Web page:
19. Use cold water when you wash clothes. Most detergents will wash just fine in cold water. (You can dissolve homemade powdered laundry detergent in a cup of hot water, then add to a cold load.)
20. Replace your appliances with energy star rated ones. When it’s time for the refrigerator to go, get a more energy efficient one.
21. Stop cutting your lawn, or don’t cut so close. Let you lawn grow out a bit. It’ll save on gas and you won’t have to water as much.
22. Recycle your cell phone. Approximately 130 million cell phones are replaced every year. Donate yours to a local women’s shelter or another charitable location. Even with no service, a charged cell phone can dial 911 in an emergency.
23. Telecommute. Work from home if you can.
24. Use matches, not lighters. These can contribute significantly to waste.
25. Stop using plastic bags. Bring your own reusable shopping bags. This brand folds up into a tiny pouch, making them perfect for storing in your car or purse! You can also make your own reusable food wrap.
26. Use paper based cotton swabs.
27. Pay your bills online.
28. Go paperless with paycheck stubs, bank and insurance statements.
29. Keep your freezer and refrigerator full. They will run better and stay cold longer. (Don’t want to buy more food to fill up a freezer? Fill gallon or half gallon jugs ¾ of the way with water and freeze.)
30. Use rechargeable batteries.
31. Grow your own food. You can find all our garden related articles here.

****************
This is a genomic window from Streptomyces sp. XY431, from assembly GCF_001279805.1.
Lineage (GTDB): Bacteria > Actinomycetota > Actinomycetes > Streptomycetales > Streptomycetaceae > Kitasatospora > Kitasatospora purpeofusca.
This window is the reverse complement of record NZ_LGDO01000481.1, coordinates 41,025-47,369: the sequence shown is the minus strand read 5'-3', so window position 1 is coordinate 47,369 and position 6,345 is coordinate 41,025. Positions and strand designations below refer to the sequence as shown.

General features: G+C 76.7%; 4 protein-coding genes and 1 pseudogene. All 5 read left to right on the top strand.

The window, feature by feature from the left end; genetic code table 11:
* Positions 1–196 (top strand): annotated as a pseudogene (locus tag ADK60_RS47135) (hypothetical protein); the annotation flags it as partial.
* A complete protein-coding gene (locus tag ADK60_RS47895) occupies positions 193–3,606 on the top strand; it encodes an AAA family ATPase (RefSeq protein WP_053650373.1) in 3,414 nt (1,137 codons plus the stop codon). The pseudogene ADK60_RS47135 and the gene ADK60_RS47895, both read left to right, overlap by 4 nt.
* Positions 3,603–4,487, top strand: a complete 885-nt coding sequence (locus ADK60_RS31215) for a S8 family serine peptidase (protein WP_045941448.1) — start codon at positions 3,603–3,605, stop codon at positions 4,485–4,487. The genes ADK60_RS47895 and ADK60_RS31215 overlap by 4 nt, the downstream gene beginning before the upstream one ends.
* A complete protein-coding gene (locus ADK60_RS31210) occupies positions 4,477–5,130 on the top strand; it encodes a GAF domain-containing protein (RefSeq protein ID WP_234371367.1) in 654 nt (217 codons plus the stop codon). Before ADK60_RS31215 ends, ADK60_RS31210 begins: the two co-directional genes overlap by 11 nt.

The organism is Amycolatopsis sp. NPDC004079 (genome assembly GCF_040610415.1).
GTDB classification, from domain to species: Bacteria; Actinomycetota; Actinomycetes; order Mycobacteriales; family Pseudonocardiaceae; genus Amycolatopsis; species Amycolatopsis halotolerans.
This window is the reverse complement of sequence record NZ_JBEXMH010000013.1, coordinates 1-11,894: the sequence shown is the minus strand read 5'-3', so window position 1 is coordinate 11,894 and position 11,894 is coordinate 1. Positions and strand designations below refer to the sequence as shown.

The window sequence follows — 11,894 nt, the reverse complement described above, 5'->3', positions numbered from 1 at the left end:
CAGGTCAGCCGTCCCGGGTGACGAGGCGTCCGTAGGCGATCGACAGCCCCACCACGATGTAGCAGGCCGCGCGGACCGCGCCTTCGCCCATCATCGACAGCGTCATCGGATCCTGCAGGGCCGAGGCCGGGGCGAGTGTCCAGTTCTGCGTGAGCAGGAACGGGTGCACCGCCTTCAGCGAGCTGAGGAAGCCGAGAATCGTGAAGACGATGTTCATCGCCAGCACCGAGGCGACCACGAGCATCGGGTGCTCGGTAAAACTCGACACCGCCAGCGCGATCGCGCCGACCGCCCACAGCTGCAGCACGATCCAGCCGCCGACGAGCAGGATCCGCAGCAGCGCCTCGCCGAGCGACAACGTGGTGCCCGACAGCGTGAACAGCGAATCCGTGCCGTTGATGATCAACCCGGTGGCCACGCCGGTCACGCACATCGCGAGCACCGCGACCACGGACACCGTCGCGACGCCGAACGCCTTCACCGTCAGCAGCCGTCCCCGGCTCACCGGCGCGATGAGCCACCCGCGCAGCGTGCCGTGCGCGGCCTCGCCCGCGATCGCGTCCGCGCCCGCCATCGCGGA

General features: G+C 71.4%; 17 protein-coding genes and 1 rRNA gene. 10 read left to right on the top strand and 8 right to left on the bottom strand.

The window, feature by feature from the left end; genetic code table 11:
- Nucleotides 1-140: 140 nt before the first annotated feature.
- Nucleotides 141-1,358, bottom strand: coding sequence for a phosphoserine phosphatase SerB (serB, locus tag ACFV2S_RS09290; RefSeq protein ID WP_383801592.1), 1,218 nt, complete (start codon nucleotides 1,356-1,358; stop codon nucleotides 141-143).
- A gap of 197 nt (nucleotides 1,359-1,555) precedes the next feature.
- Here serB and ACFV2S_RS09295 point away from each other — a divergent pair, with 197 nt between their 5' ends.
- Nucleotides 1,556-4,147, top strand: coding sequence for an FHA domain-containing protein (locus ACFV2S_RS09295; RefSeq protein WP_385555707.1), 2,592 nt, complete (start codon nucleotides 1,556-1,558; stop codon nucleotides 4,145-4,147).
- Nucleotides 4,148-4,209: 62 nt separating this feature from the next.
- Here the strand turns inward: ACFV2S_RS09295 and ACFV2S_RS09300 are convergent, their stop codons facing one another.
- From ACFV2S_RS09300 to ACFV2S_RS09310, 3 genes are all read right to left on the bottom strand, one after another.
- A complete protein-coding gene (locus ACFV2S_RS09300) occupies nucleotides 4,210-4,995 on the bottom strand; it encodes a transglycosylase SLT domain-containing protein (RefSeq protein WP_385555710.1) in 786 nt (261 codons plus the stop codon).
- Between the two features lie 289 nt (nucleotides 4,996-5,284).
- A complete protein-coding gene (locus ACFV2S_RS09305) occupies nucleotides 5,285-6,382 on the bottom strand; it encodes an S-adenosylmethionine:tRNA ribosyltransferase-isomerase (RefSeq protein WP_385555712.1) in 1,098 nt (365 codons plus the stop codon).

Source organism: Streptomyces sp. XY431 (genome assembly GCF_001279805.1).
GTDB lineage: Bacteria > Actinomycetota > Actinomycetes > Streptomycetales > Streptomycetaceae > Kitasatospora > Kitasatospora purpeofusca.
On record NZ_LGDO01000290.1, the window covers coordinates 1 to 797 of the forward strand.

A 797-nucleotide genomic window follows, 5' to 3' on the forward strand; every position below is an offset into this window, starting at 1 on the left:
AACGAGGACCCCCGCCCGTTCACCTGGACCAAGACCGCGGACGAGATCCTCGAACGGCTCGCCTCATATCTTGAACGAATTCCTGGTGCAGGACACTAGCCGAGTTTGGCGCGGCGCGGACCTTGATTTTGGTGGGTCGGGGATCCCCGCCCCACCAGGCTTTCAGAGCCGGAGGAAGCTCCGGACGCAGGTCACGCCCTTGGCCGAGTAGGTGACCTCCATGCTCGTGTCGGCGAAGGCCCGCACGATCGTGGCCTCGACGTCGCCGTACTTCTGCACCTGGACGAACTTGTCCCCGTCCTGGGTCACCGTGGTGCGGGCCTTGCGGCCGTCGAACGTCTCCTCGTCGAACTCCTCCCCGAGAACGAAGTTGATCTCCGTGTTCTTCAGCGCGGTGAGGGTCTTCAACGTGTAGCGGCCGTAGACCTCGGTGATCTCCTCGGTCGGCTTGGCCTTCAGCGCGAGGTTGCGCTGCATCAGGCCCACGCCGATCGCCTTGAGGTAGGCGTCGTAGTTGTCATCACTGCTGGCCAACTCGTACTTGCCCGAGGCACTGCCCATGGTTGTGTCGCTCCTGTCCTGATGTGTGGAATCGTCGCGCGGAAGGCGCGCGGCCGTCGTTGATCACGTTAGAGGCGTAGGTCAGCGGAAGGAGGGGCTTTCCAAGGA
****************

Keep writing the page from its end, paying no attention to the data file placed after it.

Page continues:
32. Take the bus. If you live in an area with public transportation, use it. In my area, all of the city buses are being converted to CNG, or Compressed Natural Gas.
33. Recycle your ink and toner cartridges.
34. Recycle what you can.
35. Compost what you can’t recycle.
36. Buy in bulk to reduce packaging. Here are some great tips for saving money by buying in bulk.
37. Consider a solar charger. You can get small ones that will charge your mobile phone and tablet, and also ones that will run a refrigerator for a higher cost.
38. Shop at thrift stores. Consider this another form of recycling.
39. Install a low-flow shower head. This will cut water usage drastically.
40. Put bricks in your toilet tank. Really! A water filled soda bottle will work as well. This displaces the amount of water used to flush each time.
41. Recycle your motor oil. Don’t dump it down the drain.
42. Recycle your tires. I buried mine in the yard, covered them with a pool liner and made splash pools for the birds.
43. Use cloth diapers instead of plastic ones. Over 18 billion diapers are used each year. They make up 1% of the land fill and take up to 500 years to decompose. It takes 1,265,000 metric tons of wood pulp and 75,000 metric tons of plastic to produce these. A cloth diaper can be reused hundreds of times, can be used for rags when worn out and the cotton only takes 3 years or so to decompose.
44. Consider going meatless one day a week. It will force you to eat more of that produce you’re growing/buying!
45. Connect with friends. Friends can often give others ideas that they’d never have thought of.
What are some other simple sustainable habits we can adopt?
image credit to Megan Ann